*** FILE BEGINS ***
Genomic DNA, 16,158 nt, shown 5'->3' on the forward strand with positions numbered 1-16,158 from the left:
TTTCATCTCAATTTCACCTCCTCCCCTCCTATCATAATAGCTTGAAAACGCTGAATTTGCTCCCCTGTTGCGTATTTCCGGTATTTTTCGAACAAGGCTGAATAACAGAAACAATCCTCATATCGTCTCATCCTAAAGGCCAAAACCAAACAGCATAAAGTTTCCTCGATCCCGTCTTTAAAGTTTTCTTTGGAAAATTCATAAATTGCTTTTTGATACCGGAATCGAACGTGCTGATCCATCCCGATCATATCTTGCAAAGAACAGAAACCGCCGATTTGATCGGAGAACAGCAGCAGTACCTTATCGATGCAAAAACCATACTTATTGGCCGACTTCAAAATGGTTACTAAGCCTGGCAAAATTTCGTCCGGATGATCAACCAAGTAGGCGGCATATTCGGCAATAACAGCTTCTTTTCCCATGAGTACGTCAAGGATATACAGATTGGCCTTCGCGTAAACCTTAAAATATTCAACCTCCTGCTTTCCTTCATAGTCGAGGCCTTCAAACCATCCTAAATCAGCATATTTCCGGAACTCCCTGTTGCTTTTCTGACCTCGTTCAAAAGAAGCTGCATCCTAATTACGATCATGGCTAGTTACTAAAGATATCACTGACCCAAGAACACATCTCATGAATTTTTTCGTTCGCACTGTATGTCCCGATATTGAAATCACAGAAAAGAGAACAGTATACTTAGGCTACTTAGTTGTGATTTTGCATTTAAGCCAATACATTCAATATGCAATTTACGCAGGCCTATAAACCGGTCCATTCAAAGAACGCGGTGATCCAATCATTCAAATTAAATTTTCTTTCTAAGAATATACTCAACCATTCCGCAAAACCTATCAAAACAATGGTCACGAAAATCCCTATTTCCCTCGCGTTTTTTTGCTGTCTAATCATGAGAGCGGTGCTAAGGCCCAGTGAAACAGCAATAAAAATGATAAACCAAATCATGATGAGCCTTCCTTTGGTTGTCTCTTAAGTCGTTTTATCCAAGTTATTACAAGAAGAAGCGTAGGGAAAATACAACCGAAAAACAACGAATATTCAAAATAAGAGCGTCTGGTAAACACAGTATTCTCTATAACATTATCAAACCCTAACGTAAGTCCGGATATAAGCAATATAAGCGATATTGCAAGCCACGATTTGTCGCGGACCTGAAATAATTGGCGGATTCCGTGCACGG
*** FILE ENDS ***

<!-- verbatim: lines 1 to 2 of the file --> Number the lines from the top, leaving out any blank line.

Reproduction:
Genomic DNA, 16,158 nt, shown 5'->3' on the forward strand with positions numbered 1-16,158 from the left:
TTTCATCTCAATTTCACCTCCTCCCCTCCTATCATAATAGCTTGAAAACGCTGAATTTGCTCCCCTGTTGCGTATTTCCGGTATTTTTCGAACAAGGCTGAATAACAGAAACAATCCTCATATCGTCTCATCCTAAAGGCCAAAACCAAACAGCATAAAGTTTCCTCGATCCCGTCTTTAAAGTTTTCTTTGGAAAATTCATAAATTGCTTTTTGATACCGGAATCGAACGTGCTGATCCATCCCGATCATATCTTGCAAAGAACAGAAACCGCCGATTTGATCGGAGAACAGCAGCAGTACCTTATCGATGCAAAAACCATACTTATTGGCCGACTTCAAAATGGTTACTAAGCCTGGCAAAATTTCGTCCGGATGATCAACCAAGTAGGCGGCATATTCGGCAATAACAGCTTCTTTTCCCATGAGTACGTCAAGGATATACAGATTGGCCTTCGCGTAAACCTTAAAATATTCAACCTCCTGCTTTCCTTCATAGTCGAGGCCTTCAAACCATCCTAAATCAGCATATTTCCGGAACTCCCTGTTGCTTTTCTGACCTCGTTCAAAAGAAGCTGCATCCTAATTACGATCATGGCTAGTTACTAAAGATATCACTGACCCAAGAACACATCTCATGAATTTTTTCGTTCGCACTGTATGTCCCGATATTGAAATCACAGAAAAGAGAACAGTATACTTAGGCTACTTAGTTGTGATTTTGCATTTAAGCCAATACATTCAATATGCAATTTACGCAGGCCTATAAACCGGTCCATTCAAAGAACGCGGTGATCCAATCATTCAAATTAAATTTTCTTTCTAAGAATATACTCAACCATTCCGCAAAACCTATCAAAACAATGGTCACGAAAATCCCTATTTCCCTCGCGTTTTTTTGCTGTCTAATCATGAGAGCGGTGCTAAGGCCCAGTGAAACAGCAATAAAAATGATAAACCAAATCATGATGAGCCTTCCTTTGGTTGTCTCTTAAGTCGTTTTATCCAAGTTATTACAAGAAGAAGCGTAGGGAAAATACAACCGAAAAACAACGAATATTCAAAATAAGAGCGTCTGGTAAACACAGTATTCTCTATAACATTATCAAACCCTAACGTAAGTCCGGATATAAGCAATATAAGCGATATTGCAAGCCACGATTTGTCGCGGACCTGAAATAATTGGCGGATTCCGTGCACGG